U.S. natural gas futures climbed to their highest in nearly two years on Oct. 26 on forecasts for higher heating demand and concerns that Tropical Storm Zeta aiming at the U.S. Gulf Coast could disrupt production.
Front-month gas futures rose 5.3 cents, or 1.8%, to settle at $3.024/MMBtu. Prices earlier rose to their highest since Jan. 25, 2019 at $3.080/MMBtu.
“We are seeing some very cold weather temperatures that will be coming across in the next week, so we are going to see some very strong demand,” said Phil Flynn, a senior analyst at Price Futures Group in Chicago.
Data provider Refinitiv predicted 212 heating degree days (HDDs) over the next two weeks in the Lower 48 U.S. states, higher than the 30-year normal of 204 HDDs.
HDDs measure the number of degrees a day’s average temperature is below 65 F (18 C) and are used to estimate demand to heat homes and businesses.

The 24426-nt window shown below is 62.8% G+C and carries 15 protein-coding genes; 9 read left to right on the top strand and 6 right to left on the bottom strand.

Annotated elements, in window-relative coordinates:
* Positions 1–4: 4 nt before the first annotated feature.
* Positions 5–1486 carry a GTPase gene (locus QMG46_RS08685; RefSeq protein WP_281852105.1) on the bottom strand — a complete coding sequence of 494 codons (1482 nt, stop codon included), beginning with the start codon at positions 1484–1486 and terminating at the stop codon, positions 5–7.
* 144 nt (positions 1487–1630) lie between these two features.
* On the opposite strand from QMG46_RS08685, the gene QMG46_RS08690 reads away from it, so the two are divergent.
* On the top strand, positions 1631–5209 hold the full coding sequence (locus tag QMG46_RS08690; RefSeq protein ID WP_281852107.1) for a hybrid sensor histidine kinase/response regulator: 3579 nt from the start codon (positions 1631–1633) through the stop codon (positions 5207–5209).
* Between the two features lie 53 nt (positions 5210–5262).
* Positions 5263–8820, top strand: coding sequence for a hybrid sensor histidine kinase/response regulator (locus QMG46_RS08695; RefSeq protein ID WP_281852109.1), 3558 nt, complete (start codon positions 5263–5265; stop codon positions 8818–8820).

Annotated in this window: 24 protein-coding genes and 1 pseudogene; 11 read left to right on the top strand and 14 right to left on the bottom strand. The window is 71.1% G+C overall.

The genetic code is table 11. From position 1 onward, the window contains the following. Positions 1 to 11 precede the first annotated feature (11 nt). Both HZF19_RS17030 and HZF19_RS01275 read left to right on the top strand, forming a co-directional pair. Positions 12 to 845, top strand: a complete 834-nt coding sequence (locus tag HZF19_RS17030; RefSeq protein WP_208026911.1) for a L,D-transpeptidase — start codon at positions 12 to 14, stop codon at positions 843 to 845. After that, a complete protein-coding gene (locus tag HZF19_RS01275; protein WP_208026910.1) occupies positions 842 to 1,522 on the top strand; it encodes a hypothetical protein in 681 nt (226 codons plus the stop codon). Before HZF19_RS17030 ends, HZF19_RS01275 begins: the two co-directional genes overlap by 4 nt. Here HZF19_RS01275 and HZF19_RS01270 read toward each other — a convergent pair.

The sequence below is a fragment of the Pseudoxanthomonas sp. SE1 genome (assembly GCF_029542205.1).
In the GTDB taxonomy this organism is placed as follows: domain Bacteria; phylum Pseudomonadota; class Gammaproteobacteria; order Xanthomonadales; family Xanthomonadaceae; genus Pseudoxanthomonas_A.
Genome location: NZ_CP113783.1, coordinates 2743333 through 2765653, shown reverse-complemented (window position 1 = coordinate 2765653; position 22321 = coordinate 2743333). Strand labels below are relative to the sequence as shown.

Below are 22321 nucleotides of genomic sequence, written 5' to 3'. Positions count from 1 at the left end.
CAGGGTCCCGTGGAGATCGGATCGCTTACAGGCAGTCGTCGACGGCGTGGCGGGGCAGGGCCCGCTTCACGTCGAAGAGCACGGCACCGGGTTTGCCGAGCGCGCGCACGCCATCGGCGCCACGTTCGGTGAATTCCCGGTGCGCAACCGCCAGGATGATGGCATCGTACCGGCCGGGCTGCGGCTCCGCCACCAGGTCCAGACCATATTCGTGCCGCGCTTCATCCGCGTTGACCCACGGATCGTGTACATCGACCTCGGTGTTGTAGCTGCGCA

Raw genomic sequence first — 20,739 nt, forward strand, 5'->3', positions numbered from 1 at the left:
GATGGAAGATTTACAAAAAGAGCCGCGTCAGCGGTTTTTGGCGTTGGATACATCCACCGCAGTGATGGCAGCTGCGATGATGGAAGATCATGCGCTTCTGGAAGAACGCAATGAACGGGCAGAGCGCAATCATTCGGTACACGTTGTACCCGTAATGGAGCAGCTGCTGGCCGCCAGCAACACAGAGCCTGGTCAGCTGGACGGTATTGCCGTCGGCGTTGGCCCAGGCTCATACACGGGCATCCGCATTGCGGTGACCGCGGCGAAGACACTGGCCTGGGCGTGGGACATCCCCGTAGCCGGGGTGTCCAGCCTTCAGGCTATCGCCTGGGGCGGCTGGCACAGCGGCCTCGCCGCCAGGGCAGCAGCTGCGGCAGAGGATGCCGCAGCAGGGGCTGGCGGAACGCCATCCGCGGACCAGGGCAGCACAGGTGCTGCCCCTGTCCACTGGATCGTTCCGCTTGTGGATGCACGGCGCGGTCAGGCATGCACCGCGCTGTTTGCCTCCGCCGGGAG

Refinitiv projected average demand would jump from 97 Bcf/d this week to 97.4 Bcf/d next week.
Concerns that Tropical Storm Zeta, which was poised to turn into a hurricane as it approached the Gulf of Mexico (GoM), would disrupt oil and gas production, was also fueling price gains, Flynn said.
Zeta has already forced the closure of 16% of crude oil and 6% of natural gas production, the U.S. Bureau of Safety and Environmental Enforcement said.
Chevron Corp. has evacuated staff from its U.S. GoM offshore facilities, while BP Plc and Equinor ASA withdrew workers and shut in offshore production ahead of the storm.
U.S. output in the Lower 48 U.S. states was at 87.6 Bcf/d on Oct. 25, Refinitiv said.
U.S. Natgas Storage (Bcf)
U.S. Natural Gas Next-day Prices ($/MMBtu)
|Hub||Current Day||Prior Day|
|Transco Z6 New York||$1.20||$0.78|
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